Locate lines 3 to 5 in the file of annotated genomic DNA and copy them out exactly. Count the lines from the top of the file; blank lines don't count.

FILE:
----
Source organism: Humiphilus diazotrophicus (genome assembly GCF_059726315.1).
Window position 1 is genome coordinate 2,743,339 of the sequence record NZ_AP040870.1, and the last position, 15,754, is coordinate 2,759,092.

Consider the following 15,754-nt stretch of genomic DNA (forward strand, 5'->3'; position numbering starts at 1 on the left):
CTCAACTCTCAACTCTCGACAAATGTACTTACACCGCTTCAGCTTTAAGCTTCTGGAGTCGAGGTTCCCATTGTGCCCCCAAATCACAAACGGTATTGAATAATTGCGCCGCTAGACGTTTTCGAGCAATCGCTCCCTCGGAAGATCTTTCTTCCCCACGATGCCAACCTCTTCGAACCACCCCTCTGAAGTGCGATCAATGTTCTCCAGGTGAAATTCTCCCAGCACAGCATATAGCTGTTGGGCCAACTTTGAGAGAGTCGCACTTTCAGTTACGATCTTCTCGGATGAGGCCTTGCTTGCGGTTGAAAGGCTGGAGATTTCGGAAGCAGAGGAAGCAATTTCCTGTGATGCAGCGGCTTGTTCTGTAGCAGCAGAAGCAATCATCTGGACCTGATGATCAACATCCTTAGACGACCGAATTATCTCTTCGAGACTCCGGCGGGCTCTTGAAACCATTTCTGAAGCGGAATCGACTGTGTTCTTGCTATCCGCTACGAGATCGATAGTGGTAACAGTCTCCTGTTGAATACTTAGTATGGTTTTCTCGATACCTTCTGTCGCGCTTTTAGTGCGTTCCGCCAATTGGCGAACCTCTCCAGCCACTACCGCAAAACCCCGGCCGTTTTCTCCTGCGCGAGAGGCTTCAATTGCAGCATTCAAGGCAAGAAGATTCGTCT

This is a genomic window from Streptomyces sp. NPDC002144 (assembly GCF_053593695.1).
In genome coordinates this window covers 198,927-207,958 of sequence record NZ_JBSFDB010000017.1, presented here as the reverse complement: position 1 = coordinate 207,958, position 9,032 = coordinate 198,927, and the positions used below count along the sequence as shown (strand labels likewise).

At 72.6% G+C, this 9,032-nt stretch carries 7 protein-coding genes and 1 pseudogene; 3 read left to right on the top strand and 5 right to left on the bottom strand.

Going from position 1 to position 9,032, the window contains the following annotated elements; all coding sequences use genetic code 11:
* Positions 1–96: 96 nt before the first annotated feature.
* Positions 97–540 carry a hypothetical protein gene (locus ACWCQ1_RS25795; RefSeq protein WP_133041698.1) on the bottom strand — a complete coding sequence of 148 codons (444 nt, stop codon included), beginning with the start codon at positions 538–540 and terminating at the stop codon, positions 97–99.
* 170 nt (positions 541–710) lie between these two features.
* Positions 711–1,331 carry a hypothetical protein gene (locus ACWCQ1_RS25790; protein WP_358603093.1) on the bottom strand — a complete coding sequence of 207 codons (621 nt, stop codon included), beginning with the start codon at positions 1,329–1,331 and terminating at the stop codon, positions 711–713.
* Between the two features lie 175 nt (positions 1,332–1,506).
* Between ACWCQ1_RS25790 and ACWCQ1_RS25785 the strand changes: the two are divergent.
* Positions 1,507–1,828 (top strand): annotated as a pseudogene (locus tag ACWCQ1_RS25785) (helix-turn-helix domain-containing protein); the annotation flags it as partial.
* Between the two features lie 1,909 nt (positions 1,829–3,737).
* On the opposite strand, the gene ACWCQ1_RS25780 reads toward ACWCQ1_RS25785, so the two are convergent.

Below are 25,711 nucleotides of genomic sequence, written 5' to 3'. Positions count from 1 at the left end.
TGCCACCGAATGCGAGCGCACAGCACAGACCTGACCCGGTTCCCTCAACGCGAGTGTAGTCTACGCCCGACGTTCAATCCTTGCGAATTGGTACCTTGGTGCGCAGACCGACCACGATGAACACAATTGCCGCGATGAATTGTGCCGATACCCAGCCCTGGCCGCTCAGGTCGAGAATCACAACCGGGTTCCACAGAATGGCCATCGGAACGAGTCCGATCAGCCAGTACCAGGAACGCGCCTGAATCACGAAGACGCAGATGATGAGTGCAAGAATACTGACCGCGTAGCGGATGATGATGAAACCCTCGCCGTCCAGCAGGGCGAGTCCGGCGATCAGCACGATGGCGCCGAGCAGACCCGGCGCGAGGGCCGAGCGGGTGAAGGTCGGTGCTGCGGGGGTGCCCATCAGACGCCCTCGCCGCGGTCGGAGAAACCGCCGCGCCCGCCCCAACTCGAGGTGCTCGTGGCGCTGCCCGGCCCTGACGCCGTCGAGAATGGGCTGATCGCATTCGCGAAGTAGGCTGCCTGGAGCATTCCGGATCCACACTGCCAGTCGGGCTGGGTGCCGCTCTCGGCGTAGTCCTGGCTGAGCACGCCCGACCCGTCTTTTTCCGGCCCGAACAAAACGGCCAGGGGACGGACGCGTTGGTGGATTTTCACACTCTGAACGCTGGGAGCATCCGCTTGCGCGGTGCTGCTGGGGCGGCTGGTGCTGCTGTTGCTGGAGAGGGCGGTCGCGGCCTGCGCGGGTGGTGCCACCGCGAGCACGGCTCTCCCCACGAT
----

Consider the following 15,754-nt stretch of genomic DNA (forward strand, 5'->3'; position numbering starts at 1 on the left):
CTCAACTCTCAACTCTCGACAAATGTACTTACACCGCTTCAGCTTTAAGCTTCTGGAGTCGAGGTTCCCATTGTGCCCCCAAATCACAAACGGTATTGAATAATTGCGCCGCTAGACGTTTTCGAGCAATCGCTCCCTCGGAAGATCTTTCTTCCCCACGATGCCAACCTCTTCGAACCACCCCTCTGAAGTGCGATCAATGTTCTCCAGGTGAAATTCTCCCAGCACAGCATATAGCTGTTGGGCCAACTTTGAGAGAGTCGCACTTTCAGTTACGATCTTCTCGGATGAGGCCTTGCTTGCGGTTGAAAGGCTGGAGATTTCGGAAGCAGAGGAAGCAATTTCCTGTGATGCAGCGGCTTGTTCTGTAGCAGCAGAAGCAATCATCTGGACCTGATGATCAACATCCTTAGACGACCGAATTATCTCTTCGAGACTCCGGCGGGCTCTTGAAACCATTTCTGAAGCGGAATCGACTGTGTTCTTGCTATCCGCTACGAGATCGATAGTGGTAACAGTCTCCTGTTGAATACTTAGTATGGTTTTCTCGATACCTTCTGTCGCGCTTTTAGTGCGTTCCGCCAATTGGCGAACCTCTCCAGCCACTACCGCAAAACCCCGGCCGTTTTCTCCTGCGCGAGAGGCTTCAATTGCAGCATTCAAGGCAAGAAGATTCGTCT

This is a genomic window from Streptomyces sp. NPDC002144 (assembly GCF_053593695.1).